During the winter, we almost always see an increase in cases of colds and the flu. Why is this? Some doctors believe the flu virus spreads more easily in cold, dry air. Most doctors also agree that when we stay cramped inside together, we are more likely to spread germs, helping them spread and travel through touch. One way to help prevent the spread of the flu is washing hands well–20 seconds, running water and soap. Another tool for prevention is simply to get outside.
It’s a myth that you can catch a cold from being out in the cold air for too long. Instead, it may in fact be staying inside during cold weather that spreads the flu and colds. So to prevent sickness this winter, bundle up and get outside. There are probably fewer germs outdoors and you will get needed exercise to support your immune system. (Need more flu advice? Talk to your doctor.)
It’s also important to dress appropriately when the temperature drops. Especially at or below freezing, it is best to wear a wool or polyester (never cotton) underlayer, a breathable mid-layer and a water-resistant top layer. Additionally, cover up your extremities with wool socks, airtight boots, a hat that covers the ears and gloves.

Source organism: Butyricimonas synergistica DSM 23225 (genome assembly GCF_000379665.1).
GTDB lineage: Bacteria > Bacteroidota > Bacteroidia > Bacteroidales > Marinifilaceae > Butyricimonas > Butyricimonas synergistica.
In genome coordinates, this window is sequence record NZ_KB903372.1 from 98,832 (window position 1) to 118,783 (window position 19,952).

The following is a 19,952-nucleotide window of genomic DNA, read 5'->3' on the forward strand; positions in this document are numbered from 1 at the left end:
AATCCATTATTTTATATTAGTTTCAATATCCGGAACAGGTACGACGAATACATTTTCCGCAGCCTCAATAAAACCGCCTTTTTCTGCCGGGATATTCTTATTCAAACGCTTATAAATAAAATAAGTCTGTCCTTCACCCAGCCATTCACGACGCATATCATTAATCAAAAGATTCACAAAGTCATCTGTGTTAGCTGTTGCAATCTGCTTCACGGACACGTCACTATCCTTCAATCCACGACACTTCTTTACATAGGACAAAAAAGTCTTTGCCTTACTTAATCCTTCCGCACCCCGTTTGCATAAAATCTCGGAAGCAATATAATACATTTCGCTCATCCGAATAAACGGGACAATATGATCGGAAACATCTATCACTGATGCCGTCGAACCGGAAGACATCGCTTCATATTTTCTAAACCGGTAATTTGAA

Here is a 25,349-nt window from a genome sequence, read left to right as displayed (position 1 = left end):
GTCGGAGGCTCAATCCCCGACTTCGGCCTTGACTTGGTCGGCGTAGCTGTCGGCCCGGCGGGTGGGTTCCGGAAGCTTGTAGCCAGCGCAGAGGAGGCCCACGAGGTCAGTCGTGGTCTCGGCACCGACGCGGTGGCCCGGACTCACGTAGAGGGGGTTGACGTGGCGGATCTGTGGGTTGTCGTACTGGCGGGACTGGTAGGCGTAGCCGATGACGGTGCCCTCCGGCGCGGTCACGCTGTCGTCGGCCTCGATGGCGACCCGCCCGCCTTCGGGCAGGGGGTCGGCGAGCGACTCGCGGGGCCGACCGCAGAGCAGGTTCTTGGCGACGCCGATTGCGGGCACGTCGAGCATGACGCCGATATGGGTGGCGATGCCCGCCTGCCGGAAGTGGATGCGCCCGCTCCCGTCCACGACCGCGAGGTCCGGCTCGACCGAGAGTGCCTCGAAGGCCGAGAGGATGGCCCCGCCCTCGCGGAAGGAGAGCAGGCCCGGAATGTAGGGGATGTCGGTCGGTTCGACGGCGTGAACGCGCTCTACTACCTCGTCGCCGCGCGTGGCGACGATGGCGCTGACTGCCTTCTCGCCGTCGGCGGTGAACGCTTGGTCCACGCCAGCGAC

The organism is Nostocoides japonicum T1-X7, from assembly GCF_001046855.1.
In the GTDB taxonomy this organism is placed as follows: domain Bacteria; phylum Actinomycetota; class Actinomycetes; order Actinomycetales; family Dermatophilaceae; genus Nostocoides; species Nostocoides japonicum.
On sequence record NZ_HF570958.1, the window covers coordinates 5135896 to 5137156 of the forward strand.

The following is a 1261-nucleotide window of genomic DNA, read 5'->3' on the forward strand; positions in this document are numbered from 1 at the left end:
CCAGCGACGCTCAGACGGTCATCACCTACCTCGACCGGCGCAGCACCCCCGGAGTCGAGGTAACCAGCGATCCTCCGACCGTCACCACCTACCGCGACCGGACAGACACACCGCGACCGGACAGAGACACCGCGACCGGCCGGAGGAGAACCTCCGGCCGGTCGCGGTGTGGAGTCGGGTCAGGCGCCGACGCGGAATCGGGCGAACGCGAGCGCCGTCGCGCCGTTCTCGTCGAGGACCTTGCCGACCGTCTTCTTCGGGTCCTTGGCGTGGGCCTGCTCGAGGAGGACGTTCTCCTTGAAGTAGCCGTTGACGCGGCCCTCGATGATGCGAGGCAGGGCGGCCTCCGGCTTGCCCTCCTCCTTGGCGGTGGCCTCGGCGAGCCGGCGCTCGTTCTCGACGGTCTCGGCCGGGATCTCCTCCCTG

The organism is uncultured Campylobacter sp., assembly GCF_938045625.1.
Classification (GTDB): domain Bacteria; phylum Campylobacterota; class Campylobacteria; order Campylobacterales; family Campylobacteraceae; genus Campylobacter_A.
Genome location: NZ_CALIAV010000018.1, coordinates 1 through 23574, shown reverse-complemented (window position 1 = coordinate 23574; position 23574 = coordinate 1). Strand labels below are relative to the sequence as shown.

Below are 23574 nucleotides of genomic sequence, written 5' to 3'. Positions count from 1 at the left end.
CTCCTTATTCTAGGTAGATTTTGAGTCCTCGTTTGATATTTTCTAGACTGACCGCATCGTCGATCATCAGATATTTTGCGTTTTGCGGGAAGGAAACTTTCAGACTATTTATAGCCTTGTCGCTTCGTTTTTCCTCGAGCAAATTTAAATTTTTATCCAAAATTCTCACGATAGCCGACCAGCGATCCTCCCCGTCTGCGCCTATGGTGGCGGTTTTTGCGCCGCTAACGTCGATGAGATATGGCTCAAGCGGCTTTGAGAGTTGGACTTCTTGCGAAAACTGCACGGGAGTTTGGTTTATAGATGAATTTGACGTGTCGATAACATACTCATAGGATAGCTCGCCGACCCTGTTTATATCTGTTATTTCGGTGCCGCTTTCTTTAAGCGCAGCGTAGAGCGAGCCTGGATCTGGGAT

Frostbite is a very important concern, as it not reversible. Be sure to cover your skin — especially hands, feet, ears, even nose — in extreme weather. It is also best to remain dry. Before going outside, check the wind chill temperature. If it is at or below -18 degrees F, limit time outdoors to intervals fewer than 30 minutes. If the wind chill is at or below -30, be brief with outdoor time–fewer than 10 minutes. See the National Weather Service Windchill chart for more information.
So get outside this winter and encourage your school to send kids out for recess (even if just for a few minutes). Need inspiration for outdoor winter recess? Check out Recess at 20 Below, a book about recess at one Alaskan school.